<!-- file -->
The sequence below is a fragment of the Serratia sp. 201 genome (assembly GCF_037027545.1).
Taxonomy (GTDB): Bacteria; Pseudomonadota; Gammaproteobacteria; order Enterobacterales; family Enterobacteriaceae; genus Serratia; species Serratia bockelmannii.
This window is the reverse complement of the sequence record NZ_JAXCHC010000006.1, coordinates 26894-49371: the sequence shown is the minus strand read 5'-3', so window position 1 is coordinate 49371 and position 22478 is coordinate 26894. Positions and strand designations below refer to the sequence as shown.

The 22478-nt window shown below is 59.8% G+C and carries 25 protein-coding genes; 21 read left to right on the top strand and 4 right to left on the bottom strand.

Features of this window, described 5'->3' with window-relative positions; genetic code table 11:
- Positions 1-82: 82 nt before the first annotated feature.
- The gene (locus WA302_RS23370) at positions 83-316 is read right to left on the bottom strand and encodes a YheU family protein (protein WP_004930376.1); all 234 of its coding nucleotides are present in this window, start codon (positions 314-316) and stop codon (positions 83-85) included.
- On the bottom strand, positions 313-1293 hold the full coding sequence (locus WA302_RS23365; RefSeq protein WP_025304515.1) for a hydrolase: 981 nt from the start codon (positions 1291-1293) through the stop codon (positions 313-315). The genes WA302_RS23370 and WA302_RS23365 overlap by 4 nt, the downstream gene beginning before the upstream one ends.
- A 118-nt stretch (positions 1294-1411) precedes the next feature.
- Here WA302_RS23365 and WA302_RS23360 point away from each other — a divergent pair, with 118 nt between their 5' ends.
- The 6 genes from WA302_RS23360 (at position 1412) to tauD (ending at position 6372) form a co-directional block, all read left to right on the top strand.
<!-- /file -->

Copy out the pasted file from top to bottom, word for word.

The sequence below is a fragment of the Serratia sp. 201 genome (assembly GCF_037027545.1).
Taxonomy (GTDB): Bacteria; Pseudomonadota; Gammaproteobacteria; order Enterobacterales; family Enterobacteriaceae; genus Serratia; species Serratia bockelmannii.
This window is the reverse complement of the sequence record NZ_JAXCHC010000006.1, coordinates 26894-49371: the sequence shown is the minus strand read 5'-3', so window position 1 is coordinate 49371 and position 22478 is coordinate 26894. Positions and strand designations below refer to the sequence as shown.

The 22478-nt window shown below is 59.8% G+C and carries 25 protein-coding genes; 21 read left to right on the top strand and 4 right to left on the bottom strand.

Features of this window, described 5'->3' with window-relative positions; genetic code table 11:
- Positions 1-82: 82 nt before the first annotated feature.
- The gene (locus WA302_RS23370) at positions 83-316 is read right to left on the bottom strand and encodes a YheU family protein (protein WP_004930376.1); all 234 of its coding nucleotides are present in this window, start codon (positions 314-316) and stop codon (positions 83-85) included.
- On the bottom strand, positions 313-1293 hold the full coding sequence (locus WA302_RS23365; RefSeq protein WP_025304515.1) for a hydrolase: 981 nt from the start codon (positions 1291-1293) through the stop codon (positions 313-315). The genes WA302_RS23370 and WA302_RS23365 overlap by 4 nt, the downstream gene beginning before the upstream one ends.
- A 118-nt stretch (positions 1294-1411) precedes the next feature.
- Here WA302_RS23365 and WA302_RS23360 point away from each other — a divergent pair, with 118 nt between their 5' ends.
- The 6 genes from WA302_RS23360 (at position 1412) to tauD (ending at position 6372) form a co-directional block, all read left to right on the top strand.